Greater Oversight for Residential Facilities Serving Disabled Residents

Lilo H. Stainton | August 7, 2017 | Health Care
Assembly adopts governor’s tweaks to ‘Komninos’ Law’; Senate likely to follow suit

By early next year, residential facilities for individuals with developmental disabilities will likely face additional state scrutiny and be tasked with keeping family members better informed under a New Jersey law one step from being finalized.

Citizen advocates have worked for nearly five years with a handful of lawmakers from both parties to pass the new protections, dubbed “Stephen Komninos Law” after a 22-year-old man who choked to death in 2007 when his caregiver at a state-contracted facility left him alone with an unsafe snack, against doctor’s orders.

After many revisions, lawmakers passed the bill in late June. But Gov. Chris Christie issued a conditional veto of the proposal a month later, sending it back to the Legislature for modifications that made it less stringent. The Assembly adopted these recommendations last week, leaving it up to the Senate to make the final changes.

Sweeney makes support clear

Senate President Steve Sweeney, who helped pass a similar law to better protect disabled kids in foster care, has made his support for the measure clear. Senate officials are now working to schedule a voting session for the coming weeks, at which point members can take action on this and other matters, including a possible vote to block the governor’s proposal to shift addiction services from one department to another.

“This legislation will help provide the safeguards and protections to prevent the abuse, the mistreatment or the neglect of those with developmental disabilities who are in the care of others,” said Sweeney (D-Gloucester), who co-sponsored the bill with Sen. Jennifer Beck (R-Monmouth.) “That is our shared priority.”

He and Beck also thanked the advocates for what she termed a “hard-won victory.” Beck added, “I believe that our lifesaving legislation is so strong, that it could serve as a national model.

The state helps provide care for roughly 25,000 individuals with developmental disabilities; about 1,500 people now reside at five state-run residential centers, while the rest live in a wide variety of housing programs overseen by the Department of Human Service’s Division of Developmental Disabilities.

Challenging to track individual care

According to lawmakers, there are more than 2,300 community-based homes, day programs and other facilities that contract with DDD — making it challenge for regulators to track individual care. Operators note that limited funding has made it a struggle to retain and invest in staff; front-line workers earn an average of just over $10 an hour and four in 10 stay on a job less than a year.

Komninos’ Law would ratchet up scrutiny in cases of abuse and force caregivers to do more to keep family members in the loop — on good and bad days. When a resident or day-program participant is found with an injury, staff would have two hours to notify family members and two days to report the incident to DDD. (An exception is allowed for “extraordinary circumstances,” in which case the staff has eight hours to inform the family — and present details of what forced the delay.)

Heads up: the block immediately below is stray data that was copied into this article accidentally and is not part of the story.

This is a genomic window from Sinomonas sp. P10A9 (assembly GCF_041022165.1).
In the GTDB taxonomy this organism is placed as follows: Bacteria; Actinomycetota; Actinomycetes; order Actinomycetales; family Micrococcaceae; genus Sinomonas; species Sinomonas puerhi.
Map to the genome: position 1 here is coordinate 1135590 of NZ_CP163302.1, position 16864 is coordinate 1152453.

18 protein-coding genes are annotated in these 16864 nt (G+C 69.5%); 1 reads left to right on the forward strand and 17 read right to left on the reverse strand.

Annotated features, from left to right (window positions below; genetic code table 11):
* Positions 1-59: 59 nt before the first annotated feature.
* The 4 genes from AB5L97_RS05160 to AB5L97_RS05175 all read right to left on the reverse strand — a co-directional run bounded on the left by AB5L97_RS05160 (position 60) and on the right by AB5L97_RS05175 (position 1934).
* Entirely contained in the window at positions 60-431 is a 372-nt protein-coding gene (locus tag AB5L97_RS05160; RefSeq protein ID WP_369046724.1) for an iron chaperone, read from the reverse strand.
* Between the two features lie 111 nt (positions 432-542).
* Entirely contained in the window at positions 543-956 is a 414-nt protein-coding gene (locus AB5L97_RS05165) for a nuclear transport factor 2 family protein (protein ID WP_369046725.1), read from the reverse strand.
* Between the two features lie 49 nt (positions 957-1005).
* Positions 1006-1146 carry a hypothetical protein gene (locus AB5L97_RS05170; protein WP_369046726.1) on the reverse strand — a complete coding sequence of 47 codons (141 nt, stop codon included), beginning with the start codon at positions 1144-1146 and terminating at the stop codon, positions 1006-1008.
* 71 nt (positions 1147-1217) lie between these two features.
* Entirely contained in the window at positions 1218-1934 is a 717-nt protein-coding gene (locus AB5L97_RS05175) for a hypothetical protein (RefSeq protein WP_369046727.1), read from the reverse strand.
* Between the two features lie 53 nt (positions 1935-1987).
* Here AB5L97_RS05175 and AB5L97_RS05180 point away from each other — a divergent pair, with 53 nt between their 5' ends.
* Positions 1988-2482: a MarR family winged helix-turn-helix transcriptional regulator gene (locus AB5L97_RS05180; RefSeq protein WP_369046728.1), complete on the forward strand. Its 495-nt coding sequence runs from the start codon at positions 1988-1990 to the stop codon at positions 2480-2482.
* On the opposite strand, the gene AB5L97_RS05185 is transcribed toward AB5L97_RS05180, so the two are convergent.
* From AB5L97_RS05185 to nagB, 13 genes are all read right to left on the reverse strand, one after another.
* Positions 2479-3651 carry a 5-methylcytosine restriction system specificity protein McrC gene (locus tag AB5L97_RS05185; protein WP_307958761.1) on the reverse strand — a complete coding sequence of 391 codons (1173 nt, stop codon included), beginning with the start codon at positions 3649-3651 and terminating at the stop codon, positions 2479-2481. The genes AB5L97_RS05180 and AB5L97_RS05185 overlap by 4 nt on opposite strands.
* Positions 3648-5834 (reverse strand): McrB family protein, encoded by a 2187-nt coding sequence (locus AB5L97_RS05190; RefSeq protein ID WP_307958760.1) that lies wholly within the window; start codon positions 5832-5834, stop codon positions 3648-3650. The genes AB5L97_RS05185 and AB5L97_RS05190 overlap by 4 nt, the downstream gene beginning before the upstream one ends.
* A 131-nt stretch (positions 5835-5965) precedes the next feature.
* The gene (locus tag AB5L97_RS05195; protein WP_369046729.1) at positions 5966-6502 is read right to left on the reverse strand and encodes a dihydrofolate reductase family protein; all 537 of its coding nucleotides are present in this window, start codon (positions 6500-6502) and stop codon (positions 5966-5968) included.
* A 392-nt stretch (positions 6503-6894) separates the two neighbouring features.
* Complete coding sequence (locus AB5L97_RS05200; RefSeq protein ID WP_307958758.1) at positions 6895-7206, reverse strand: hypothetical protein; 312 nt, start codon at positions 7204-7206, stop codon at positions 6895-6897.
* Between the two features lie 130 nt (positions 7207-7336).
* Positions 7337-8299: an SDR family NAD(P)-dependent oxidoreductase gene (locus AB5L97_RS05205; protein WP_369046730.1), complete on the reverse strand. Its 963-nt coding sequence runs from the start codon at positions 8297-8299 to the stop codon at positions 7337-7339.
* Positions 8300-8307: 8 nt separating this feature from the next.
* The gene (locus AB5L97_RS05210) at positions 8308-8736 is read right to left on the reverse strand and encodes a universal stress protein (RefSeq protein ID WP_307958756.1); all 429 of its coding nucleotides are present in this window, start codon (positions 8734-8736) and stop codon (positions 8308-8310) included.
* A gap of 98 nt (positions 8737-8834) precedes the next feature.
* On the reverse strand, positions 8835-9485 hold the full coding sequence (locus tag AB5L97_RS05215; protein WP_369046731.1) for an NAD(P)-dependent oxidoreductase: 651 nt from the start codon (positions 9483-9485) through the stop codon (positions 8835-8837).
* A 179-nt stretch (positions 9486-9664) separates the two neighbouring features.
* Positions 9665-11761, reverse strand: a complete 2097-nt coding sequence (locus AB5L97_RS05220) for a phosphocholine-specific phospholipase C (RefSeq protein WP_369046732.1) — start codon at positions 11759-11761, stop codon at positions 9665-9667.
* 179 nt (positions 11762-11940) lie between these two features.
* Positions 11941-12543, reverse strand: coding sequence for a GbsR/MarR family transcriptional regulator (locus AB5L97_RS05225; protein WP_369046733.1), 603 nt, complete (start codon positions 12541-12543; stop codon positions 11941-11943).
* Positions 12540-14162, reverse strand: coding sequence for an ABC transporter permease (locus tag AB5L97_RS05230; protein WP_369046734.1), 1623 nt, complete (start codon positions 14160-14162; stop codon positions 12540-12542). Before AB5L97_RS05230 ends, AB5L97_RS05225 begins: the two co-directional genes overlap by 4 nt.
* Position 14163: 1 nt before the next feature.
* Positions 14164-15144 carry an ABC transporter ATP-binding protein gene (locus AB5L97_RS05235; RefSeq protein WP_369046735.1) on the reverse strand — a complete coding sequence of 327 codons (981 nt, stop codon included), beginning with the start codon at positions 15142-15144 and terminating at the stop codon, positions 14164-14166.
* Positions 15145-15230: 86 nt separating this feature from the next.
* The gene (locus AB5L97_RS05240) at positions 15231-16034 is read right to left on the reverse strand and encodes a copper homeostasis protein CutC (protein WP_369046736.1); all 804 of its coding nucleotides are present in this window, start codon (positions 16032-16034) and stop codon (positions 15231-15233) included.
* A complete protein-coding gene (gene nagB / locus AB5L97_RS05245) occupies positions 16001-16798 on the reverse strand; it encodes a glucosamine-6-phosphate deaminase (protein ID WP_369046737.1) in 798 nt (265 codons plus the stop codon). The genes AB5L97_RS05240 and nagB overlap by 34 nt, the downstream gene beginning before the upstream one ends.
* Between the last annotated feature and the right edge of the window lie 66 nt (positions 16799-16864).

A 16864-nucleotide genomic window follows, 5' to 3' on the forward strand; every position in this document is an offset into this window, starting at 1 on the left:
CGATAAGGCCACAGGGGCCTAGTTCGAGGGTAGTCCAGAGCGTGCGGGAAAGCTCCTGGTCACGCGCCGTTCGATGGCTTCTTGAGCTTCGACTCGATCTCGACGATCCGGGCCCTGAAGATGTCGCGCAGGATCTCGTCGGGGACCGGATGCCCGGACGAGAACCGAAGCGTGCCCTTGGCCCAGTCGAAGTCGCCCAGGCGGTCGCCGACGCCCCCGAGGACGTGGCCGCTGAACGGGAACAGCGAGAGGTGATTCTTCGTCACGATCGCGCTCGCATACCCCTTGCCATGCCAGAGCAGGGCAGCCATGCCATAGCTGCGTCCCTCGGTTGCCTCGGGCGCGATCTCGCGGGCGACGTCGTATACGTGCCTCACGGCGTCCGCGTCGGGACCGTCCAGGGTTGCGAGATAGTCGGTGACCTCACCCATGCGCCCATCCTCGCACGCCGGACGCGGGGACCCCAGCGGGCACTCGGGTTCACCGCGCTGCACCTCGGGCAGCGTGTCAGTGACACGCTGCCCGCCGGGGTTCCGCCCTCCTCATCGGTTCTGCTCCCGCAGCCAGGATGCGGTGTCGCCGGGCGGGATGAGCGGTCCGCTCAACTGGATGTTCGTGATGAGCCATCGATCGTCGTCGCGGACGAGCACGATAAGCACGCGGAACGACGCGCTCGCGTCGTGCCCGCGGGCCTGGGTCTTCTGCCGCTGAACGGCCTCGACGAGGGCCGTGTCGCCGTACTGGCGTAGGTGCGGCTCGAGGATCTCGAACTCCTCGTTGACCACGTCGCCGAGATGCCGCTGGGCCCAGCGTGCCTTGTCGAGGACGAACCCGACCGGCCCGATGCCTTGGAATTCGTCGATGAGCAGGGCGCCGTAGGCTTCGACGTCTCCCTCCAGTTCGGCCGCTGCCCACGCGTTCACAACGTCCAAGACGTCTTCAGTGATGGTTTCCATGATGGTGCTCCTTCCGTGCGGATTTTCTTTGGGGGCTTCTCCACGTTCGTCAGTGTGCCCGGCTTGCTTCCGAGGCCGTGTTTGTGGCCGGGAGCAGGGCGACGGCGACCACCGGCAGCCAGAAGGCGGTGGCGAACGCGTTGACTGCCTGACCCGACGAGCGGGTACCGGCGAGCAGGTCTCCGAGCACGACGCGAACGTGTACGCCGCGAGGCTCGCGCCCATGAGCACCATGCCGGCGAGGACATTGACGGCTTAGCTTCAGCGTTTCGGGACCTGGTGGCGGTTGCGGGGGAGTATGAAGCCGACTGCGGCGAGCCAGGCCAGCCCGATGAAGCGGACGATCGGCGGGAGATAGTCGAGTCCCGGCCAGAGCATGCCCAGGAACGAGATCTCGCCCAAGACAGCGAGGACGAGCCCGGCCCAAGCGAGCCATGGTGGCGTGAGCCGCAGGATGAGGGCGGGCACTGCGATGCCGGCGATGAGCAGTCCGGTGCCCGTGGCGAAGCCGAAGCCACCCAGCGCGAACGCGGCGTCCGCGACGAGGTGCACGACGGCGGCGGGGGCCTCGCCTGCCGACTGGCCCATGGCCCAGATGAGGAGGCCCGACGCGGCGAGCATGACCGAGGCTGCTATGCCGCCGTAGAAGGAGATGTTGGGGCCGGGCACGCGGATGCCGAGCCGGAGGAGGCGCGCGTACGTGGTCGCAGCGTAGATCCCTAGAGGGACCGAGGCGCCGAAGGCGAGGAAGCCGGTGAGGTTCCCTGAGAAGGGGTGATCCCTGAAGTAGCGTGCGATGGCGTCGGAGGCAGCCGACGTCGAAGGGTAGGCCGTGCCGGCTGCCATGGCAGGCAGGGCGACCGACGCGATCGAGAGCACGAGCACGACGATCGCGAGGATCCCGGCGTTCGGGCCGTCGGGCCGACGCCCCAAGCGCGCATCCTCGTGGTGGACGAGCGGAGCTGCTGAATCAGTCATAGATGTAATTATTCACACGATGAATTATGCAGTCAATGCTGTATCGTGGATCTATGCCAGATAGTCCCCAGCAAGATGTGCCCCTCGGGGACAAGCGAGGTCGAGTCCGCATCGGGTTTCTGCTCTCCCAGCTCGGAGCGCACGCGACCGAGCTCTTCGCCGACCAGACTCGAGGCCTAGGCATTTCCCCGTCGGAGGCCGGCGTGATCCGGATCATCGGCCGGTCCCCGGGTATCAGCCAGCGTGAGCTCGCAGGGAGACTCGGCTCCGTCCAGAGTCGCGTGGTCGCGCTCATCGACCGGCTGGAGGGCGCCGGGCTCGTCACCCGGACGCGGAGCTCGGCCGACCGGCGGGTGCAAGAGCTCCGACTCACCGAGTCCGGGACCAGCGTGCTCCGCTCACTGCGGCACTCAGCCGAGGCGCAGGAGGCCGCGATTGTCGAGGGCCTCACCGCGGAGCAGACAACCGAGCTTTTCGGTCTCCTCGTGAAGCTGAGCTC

The law also requires DDD officials to make at least two unannounced visits to each community-based residential facility that houses developmentally disabled individuals and requires staff to pass a drug test before being hired and once, randomly, during each year of work. It would also call on state developmental centers to host annual meetings for family members and for community residences to offer to connect family members with each other, for mutual support.

“When the Stephen Komninos bill becomes law, it will provide protections that currently do not exist for our most vulnerable citizens, and it will establish a strong foundation for future improvements,” advocates Tom Komninos, Aileen Rivera, Martha Cray, and Gus Egizi said in a statement released by Beck’s office.

However, the version first adopted by the Legislature would have called for more extensive protections. Initially, staff would have been required to notify family members within an hour — no excuses — and the mandate would have applied to both residential and day programs serving developmentally disabled individuals. Christie’s CV made it two hours instead and eliminated the day-program clause.

The original bill called on DDD officials to make up to six surprise visits annually to all community-based programs, residential and daytime. But this element had been a particular point of contention for state regulators — and some program operators — who felt that would divert resources from more important tasks. Christie dialed it back to twice a year and again focused it on residential facilities.

The drug testing and family outreach aspects remained largely the same.

“We have long held that the state has a certain responsibility to protect people with developmental disabilities from abuse, neglect, and exploitation. No one should ever have to endure the horrors that Stephen went through,” Beck said. “The law we have named in his memory will establish a comprehensive set of checks and balances to ensure that every resident at every facility in New Jersey is safe and receiving the proper care.”